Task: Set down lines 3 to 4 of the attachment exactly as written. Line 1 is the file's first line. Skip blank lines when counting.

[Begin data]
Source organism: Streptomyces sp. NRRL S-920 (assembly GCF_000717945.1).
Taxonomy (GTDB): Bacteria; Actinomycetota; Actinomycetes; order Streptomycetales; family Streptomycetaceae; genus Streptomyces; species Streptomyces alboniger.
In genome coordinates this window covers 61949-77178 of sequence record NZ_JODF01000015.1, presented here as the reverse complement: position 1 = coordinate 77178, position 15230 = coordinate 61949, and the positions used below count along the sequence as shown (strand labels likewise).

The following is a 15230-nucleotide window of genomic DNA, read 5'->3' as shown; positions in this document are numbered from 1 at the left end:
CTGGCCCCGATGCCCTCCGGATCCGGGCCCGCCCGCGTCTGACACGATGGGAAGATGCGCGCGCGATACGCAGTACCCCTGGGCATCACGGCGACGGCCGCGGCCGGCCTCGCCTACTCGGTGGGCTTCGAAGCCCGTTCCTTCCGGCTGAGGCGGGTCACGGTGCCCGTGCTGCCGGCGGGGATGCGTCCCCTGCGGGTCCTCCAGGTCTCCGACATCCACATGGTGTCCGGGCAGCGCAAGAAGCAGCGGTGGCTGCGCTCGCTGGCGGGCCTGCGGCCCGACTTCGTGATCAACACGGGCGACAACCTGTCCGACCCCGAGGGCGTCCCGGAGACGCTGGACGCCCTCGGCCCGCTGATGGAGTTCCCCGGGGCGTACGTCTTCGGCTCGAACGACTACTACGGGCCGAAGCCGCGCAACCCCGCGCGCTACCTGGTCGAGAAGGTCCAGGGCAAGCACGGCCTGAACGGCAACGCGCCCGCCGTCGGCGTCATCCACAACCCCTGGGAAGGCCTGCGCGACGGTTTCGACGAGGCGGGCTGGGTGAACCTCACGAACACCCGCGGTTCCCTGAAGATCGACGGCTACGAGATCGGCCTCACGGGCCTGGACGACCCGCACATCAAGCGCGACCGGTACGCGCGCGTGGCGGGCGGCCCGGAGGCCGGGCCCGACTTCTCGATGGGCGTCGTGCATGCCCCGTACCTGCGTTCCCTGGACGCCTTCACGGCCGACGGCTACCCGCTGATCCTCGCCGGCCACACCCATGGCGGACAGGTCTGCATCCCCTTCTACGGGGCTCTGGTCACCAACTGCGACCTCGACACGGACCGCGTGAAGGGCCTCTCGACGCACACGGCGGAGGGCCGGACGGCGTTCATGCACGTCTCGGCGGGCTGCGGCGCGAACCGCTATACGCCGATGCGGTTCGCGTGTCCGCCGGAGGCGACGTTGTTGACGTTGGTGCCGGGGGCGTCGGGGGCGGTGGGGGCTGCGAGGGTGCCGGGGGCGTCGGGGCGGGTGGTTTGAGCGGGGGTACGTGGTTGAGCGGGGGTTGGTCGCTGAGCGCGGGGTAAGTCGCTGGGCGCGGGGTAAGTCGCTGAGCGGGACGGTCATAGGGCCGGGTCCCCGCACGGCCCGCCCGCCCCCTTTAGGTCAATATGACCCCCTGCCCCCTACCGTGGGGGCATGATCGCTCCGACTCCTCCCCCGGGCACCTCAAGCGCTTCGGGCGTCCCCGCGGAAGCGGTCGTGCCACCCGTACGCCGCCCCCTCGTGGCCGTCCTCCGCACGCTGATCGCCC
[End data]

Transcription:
In genome coordinates this window covers 61949-77178 of sequence record NZ_JODF01000015.1, presented here as the reverse complement: position 1 = coordinate 77178, position 15230 = coordinate 61949, and the positions used below count along the sequence as shown (strand labels likewise).

The following is a 15230-nucleotide window of genomic DNA, read 5'->3' as shown; positions in this document are numbered from 1 at the left end: